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Attempts to illuminate our brief mortal existence

Monday, February 18, 2013

Lent, Day 6: Courage for little things

I'm wearing around my neck right now a handmade silver crucifix.  I picked it up a year or two ago at a Catholic bookstore in Lafayette, IN.  I was not at the time even considering a move towards Catholicism, but I had been mysteriously gripped by an intuition that there was something more to the Cross than what I understood, something as yet undiscovered.  I bought the crucifix as a way to wear the death of Christ, to keep it before me, so that I would not forget to keep examining this mystery.

Nearly two years after first writing about discovering this mystery, one tiny corner of it has been made clear to me.  The light has dawned slowly, as I've read book after book on a faith that I thought I knew, started praying new, awkward prayers, and experienced one moment of sudden, desperate longing on an ordinary Sunday morning.  As the dust has begun to settle after the years of spiritual upheaval, I find myself looking around at a strange, new, beautiful landscape - one completely dominated by the Cross.  And I realize that this mystery is my calling to come and die, and that it's shrouded in fog because God knows that I can't handle it all.  I used to be confident in my ability to die for God, whether physically or spiritually, but that was 10 years ago;  I thought that I was brave, then.  Now, my very being flinches away from this call.  I don't know what it means, exactly, and I don't want to.  What I do know, is something of the shape of the ground in front of me.  

Right in front of me, my very first step in this call to come and die, is a renewal of my determination to embrace the struggles of my vocation.  And as small as they sometimes are, as easy as they might be for someone else, and as insignificant as they may look, these struggles are hard enough for me.  A part of me, the whiniest, most demanding, most self-centered and fearful part of me is going to have to climb up on the cross every single day just for this patch of ground.  For all I know, I might never progress further than this in this life.  But the grace is there; I know that it is.  I know that I have been made strong enough just for these struggles.  And it's Thomas Merton, again, who is giving me the necessary kick in the pants:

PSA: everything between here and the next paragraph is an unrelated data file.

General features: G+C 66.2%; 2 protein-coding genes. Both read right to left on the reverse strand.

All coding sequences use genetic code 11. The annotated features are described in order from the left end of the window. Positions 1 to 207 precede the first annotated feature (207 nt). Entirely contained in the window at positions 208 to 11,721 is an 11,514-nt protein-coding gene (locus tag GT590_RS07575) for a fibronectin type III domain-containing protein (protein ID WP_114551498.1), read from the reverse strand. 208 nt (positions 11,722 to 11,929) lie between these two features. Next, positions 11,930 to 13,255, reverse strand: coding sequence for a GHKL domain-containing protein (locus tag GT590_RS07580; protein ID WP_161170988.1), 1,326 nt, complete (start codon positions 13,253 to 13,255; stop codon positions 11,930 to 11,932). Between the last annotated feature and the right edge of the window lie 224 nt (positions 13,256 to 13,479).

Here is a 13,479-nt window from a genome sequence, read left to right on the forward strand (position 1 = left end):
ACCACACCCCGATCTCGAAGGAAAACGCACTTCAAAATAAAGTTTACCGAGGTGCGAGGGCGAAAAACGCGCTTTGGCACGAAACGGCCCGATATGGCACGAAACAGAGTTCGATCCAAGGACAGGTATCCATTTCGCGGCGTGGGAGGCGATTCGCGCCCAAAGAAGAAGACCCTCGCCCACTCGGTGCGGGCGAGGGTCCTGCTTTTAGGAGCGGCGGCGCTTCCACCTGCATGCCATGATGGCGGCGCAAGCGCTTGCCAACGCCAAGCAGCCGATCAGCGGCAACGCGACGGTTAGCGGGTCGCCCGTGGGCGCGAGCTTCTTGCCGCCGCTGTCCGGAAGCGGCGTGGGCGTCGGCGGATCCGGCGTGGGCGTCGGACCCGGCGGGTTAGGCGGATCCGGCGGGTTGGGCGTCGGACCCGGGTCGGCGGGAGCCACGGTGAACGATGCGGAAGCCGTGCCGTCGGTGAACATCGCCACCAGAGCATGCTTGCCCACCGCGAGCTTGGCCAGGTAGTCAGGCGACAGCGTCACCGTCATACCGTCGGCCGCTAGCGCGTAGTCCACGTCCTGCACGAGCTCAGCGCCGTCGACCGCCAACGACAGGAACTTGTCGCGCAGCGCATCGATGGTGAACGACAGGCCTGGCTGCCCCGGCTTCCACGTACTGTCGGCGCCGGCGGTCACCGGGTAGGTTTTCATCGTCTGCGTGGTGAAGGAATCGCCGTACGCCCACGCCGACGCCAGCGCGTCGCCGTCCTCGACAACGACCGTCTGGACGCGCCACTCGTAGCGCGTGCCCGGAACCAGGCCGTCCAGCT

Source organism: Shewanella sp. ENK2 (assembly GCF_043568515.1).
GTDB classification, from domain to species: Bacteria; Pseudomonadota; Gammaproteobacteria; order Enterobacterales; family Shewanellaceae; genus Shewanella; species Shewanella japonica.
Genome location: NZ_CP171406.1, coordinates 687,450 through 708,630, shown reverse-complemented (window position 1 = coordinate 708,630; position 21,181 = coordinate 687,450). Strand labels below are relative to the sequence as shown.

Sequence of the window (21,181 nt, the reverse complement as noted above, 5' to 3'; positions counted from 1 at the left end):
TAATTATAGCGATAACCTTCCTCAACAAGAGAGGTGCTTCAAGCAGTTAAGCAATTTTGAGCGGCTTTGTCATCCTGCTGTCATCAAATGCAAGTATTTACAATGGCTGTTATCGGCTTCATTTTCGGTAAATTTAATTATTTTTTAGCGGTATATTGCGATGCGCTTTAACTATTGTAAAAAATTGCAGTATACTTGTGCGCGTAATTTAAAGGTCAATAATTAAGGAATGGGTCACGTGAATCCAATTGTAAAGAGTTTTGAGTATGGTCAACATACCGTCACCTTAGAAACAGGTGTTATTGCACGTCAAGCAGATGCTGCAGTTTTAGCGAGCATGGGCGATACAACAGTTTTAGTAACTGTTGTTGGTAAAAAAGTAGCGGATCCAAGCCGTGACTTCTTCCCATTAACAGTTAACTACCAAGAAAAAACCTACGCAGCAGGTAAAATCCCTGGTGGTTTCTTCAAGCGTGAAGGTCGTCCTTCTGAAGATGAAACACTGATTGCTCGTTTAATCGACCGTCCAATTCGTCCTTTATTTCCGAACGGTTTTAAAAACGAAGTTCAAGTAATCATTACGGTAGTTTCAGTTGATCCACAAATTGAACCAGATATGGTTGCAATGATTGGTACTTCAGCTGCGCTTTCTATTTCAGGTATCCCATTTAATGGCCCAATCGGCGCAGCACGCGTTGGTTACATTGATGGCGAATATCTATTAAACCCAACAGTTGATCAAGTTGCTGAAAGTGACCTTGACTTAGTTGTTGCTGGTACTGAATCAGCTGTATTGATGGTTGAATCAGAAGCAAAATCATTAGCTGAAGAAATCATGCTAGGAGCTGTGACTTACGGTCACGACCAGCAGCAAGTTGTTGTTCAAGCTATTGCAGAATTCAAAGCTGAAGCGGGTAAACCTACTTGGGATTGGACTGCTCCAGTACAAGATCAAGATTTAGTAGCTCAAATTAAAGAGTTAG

"If we are called by God to holiness of life, and if holiness is beyond our natural power to achieve (which it certainly is) then it follows that God himself must give us the light, the strength, and the courage to fulfill the task he requires of us.  He will certainly give us the grace we need.  If we do not become saints it is because we do not avail ourselves of his gift."
- Merton, Love and Holiness 


  1. My neglectful soul, and erratic obsessiveness united this evening with your penchant for filling your posts with references and links in such a way that when you publish the book, I shall be five chapters in, already. Also, I thought you might like to know that I was obliged, just once, to resort to one of my favorite websites of all time, dictionary.com to clarify a certain word. You shall under no circumstances be allowed to know which word.

    Your thoughts, as I can pick them out and correlate them through your various posts, and how you link them all together, are surprisingly analogous to a lot of my own reflections and journey over the past two years or so. Surprising because our lives are in most respects vastly different, our reading has been vastly different, and because perhaps it's just the curmudgeon in me and the nomad in you, but as I think through things like struggle, the necessity of practical grace, the futility of lofty thoughts unpaired with muddy boots, the importance and role of sacrament, and come to a great many conclusions and questions similar to the ones you've written about here, I tend to think "Well, blimey. I'm more a Mennonite than ever." or "Well, whatever it is, it's Anabaptism."

    I'm not sure I'm in a good place to articulate my views, and how I think they're analogous to yours, because for one thing, I can't be sure of how much dust has settled on my landscape, but I do resonate strongly with this post.

    And I gurgle forth a curmudgeony chuckle that with clash-colored building blocks, we've erected the same structure and called it opposite names. Rather like a pair of explorers setting out from Columbus, one headed due east, the other due west are taken aback when they meet in China. Well met, sister. Well met.

    1. Well met, indeed. This goes down in the (admittedly brief) annals of the blog as one of my favorite comments ever.

  2. AH! Never stop posting. I am finding the season of Lent so rewarding and deep this year and it is a delight to "journey" through it with you.

    I shared what you said about the sacraments being a way to to drink in the grace on God on Sunday - everyone loved it.

    1. I am grateful as always for your encouragement!

  3. So tue! Thank you for sharing, dear!